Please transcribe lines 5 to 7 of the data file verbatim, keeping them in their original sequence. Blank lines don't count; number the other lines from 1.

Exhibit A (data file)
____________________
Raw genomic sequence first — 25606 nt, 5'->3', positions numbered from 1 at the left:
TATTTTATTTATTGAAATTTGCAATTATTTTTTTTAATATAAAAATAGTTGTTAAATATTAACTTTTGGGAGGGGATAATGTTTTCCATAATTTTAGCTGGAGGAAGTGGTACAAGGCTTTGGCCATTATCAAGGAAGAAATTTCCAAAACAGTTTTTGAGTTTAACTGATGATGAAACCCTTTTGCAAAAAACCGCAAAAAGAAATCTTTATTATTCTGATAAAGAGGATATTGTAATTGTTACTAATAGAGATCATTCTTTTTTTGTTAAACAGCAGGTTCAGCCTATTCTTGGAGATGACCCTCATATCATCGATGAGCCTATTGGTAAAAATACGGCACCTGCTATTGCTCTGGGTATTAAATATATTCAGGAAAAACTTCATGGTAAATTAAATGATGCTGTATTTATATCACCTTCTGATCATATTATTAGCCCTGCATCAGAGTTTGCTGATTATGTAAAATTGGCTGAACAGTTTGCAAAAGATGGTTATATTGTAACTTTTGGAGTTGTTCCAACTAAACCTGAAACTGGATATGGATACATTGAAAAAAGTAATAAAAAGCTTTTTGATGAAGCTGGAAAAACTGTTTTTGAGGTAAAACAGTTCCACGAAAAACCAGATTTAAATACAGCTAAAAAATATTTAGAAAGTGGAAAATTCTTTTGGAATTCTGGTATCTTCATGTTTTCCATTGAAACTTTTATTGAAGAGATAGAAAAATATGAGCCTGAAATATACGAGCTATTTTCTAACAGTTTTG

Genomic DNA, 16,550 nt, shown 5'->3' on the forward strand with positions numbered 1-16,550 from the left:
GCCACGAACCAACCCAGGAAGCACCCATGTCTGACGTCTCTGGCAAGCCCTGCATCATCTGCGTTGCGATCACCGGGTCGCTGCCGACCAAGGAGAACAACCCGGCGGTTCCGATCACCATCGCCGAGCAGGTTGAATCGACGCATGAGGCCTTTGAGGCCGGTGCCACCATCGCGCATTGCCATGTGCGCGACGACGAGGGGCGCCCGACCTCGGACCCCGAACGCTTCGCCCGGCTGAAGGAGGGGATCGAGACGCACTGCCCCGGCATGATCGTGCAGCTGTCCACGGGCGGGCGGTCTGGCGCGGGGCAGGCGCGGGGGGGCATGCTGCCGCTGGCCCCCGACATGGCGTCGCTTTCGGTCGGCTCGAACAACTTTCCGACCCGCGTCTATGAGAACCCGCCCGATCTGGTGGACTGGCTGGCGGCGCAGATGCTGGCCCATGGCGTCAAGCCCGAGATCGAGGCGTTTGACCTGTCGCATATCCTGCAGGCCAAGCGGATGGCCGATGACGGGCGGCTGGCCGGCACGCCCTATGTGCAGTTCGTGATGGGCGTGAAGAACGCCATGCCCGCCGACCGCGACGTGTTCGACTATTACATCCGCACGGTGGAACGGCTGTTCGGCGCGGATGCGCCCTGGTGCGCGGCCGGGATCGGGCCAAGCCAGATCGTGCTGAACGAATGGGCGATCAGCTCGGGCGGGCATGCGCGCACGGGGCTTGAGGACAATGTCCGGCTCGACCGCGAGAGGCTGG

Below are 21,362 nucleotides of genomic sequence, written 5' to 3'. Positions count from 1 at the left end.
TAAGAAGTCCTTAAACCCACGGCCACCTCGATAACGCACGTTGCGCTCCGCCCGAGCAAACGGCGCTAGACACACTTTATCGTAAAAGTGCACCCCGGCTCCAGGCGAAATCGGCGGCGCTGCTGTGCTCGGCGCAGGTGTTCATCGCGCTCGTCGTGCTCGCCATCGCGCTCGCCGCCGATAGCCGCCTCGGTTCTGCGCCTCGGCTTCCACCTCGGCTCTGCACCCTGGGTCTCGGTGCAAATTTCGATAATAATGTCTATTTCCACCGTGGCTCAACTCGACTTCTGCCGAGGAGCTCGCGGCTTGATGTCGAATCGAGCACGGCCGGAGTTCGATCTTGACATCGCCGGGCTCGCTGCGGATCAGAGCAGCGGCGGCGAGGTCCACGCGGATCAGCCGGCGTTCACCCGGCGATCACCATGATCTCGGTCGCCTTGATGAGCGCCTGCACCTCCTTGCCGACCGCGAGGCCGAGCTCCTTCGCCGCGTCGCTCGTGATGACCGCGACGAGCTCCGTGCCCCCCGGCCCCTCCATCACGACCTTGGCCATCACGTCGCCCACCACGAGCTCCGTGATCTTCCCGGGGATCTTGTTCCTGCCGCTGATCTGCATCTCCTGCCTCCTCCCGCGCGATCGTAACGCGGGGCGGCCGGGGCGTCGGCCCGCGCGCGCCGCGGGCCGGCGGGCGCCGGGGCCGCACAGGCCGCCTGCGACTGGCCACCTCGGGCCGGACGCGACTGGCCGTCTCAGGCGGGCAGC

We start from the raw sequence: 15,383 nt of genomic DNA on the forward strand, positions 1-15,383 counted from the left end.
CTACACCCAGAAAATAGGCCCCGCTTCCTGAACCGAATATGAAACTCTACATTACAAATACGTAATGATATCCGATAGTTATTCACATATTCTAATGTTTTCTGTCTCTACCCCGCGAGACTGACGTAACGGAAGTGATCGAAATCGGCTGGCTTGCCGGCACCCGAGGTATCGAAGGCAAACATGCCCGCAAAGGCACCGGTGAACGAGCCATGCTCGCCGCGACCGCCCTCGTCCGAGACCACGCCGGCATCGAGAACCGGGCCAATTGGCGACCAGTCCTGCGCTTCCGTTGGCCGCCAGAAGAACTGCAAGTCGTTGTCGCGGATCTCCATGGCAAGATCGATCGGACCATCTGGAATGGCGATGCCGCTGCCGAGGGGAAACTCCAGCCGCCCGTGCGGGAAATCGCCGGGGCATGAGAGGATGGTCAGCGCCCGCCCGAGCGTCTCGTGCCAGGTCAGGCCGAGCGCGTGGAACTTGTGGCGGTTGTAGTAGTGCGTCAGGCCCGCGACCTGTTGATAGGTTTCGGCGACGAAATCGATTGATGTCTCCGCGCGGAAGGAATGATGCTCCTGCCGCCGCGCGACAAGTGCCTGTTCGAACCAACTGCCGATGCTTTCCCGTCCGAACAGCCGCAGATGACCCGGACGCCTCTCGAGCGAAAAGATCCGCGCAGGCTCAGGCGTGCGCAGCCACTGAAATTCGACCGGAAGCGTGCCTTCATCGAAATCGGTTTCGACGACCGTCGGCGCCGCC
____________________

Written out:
Below are 21,362 nucleotides of genomic sequence, written 5' to 3'. Positions count from 1 at the left end.
TAAGAAGTCCTTAAACCCACGGCCACCTCGATAACGCACGTTGCGCTCCGCCCGAGCAAACGGCGCTAGACACACTTTATCGTAAAAGTGCACCCCGGCTCCAGGCGAAATCGGCGGCGCTGCTGTGCTCGGCGCAGGTGTTCATCGCGCTCGTCGTGCTCGCCATCGCGCTCGCCGCCGATAGCCGCCTCGGTTCTGCGCCTCGGCTTCCACCTCGGCTCTGCACCCTGGGTCTCGGTGCAAATTTCGATAATAATGTCTATTTCCACCGTGGCTCAACTCGACTTCTGCCGAGGAGCTCGCGGCTTGATGTCGAATCGAGCACGGCCGGAGTTCGATCTTGACATCGCCGGGCTCGCTGCGGATCAGAGCAGCGGCGGCGAGGTCCACGCGGATCAGCCGGCGTTCACCCGGCGATCACCATGATCTCGGTCGCCTTGATGAGCGCCTGCACCTCCTTGCCGACCGCGAGGCCGAGCTCCTTCGCCGCGTCGCTCGTGATGACCGCGACGAGCTCCGTGCCCCCCGGCCCCTCCATCACGACCTTGGCCATCACGTCGCCCACCACGAGCTCCGTGATCTTCCCGGGGATCTTGTTCCTGCCGCTGATCTGCATCTCCTGCCTCCTCCCGCGCGATCGTAACGCGGGGCGGCCGGGGCGTCGGCCCGCGCGCGCCGCGGGCCGGCGGGCGCCGGGGCCGCACAGGCCGCCTGCGACTGGCCACCTCGGGCCGGACGCGACTGGCCGTCTCAGGCGGGCAGC

We start from the raw sequence: 15,383 nt of genomic DNA on the forward strand, positions 1-15,383 counted from the left end.